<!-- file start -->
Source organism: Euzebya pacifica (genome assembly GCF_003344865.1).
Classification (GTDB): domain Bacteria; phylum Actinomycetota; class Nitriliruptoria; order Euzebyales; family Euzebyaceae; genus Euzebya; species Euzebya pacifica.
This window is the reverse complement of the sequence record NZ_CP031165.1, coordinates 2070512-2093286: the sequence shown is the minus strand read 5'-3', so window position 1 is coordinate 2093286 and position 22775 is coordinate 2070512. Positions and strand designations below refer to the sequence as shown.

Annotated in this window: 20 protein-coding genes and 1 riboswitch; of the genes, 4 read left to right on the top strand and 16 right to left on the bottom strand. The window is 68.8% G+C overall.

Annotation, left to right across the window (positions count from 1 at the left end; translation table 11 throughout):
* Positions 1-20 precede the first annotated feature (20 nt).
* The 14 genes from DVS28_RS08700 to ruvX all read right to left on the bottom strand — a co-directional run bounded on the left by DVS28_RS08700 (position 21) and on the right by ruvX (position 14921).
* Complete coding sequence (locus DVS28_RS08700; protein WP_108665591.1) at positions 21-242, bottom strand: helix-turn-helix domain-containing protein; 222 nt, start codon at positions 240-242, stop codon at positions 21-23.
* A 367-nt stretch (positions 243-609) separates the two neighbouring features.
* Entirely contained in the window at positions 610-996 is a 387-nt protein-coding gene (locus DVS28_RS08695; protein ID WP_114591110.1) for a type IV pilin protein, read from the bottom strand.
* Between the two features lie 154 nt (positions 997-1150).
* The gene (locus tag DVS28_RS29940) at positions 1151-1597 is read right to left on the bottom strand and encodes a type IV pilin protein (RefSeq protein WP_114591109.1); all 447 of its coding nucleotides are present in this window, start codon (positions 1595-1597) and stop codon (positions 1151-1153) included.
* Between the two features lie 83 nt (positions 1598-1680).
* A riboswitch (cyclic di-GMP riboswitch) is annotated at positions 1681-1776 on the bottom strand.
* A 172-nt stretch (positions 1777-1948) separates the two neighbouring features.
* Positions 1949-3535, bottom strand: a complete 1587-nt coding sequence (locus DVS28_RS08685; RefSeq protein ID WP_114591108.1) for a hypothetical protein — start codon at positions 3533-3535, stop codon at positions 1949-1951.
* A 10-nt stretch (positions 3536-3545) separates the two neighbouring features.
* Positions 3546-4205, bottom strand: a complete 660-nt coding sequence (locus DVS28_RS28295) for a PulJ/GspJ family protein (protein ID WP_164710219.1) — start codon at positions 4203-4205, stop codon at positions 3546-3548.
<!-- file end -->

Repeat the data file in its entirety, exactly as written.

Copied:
Source organism: Euzebya pacifica (genome assembly GCF_003344865.1).
Classification (GTDB): domain Bacteria; phylum Actinomycetota; class Nitriliruptoria; order Euzebyales; family Euzebyaceae; genus Euzebya; species Euzebya pacifica.
This window is the reverse complement of the sequence record NZ_CP031165.1, coordinates 2070512-2093286: the sequence shown is the minus strand read 5'-3', so window position 1 is coordinate 2093286 and position 22775 is coordinate 2070512. Positions and strand designations below refer to the sequence as shown.

Annotated in this window: 20 protein-coding genes and 1 riboswitch; of the genes, 4 read left to right on the top strand and 16 right to left on the bottom strand. The window is 68.8% G+C overall.

Annotation, left to right across the window (positions count from 1 at the left end; translation table 11 throughout):
* Positions 1-20 precede the first annotated feature (20 nt).
* The 14 genes from DVS28_RS08700 to ruvX all read right to left on the bottom strand — a co-directional run bounded on the left by DVS28_RS08700 (position 21) and on the right by ruvX (position 14921).
* Complete coding sequence (locus DVS28_RS08700; protein WP_108665591.1) at positions 21-242, bottom strand: helix-turn-helix domain-containing protein; 222 nt, start codon at positions 240-242, stop codon at positions 21-23.
* A 367-nt stretch (positions 243-609) separates the two neighbouring features.
* Entirely contained in the window at positions 610-996 is a 387-nt protein-coding gene (locus DVS28_RS08695; protein ID WP_114591110.1) for a type IV pilin protein, read from the bottom strand.
* Between the two features lie 154 nt (positions 997-1150).
* The gene (locus tag DVS28_RS29940) at positions 1151-1597 is read right to left on the bottom strand and encodes a type IV pilin protein (RefSeq protein WP_114591109.1); all 447 of its coding nucleotides are present in this window, start codon (positions 1595-1597) and stop codon (positions 1151-1153) included.
* Between the two features lie 83 nt (positions 1598-1680).
* A riboswitch (cyclic di-GMP riboswitch) is annotated at positions 1681-1776 on the bottom strand.
* A 172-nt stretch (positions 1777-1948) separates the two neighbouring features.
* Positions 1949-3535, bottom strand: a complete 1587-nt coding sequence (locus DVS28_RS08685; RefSeq protein ID WP_114591108.1) for a hypothetical protein — start codon at positions 3533-3535, stop codon at positions 1949-1951.
* A 10-nt stretch (positions 3536-3545) separates the two neighbouring features.
* Positions 3546-4205, bottom strand: a complete 660-nt coding sequence (locus DVS28_RS28295) for a PulJ/GspJ family protein (protein ID WP_164710219.1) — start codon at positions 4203-4205, stop codon at positions 3546-3548.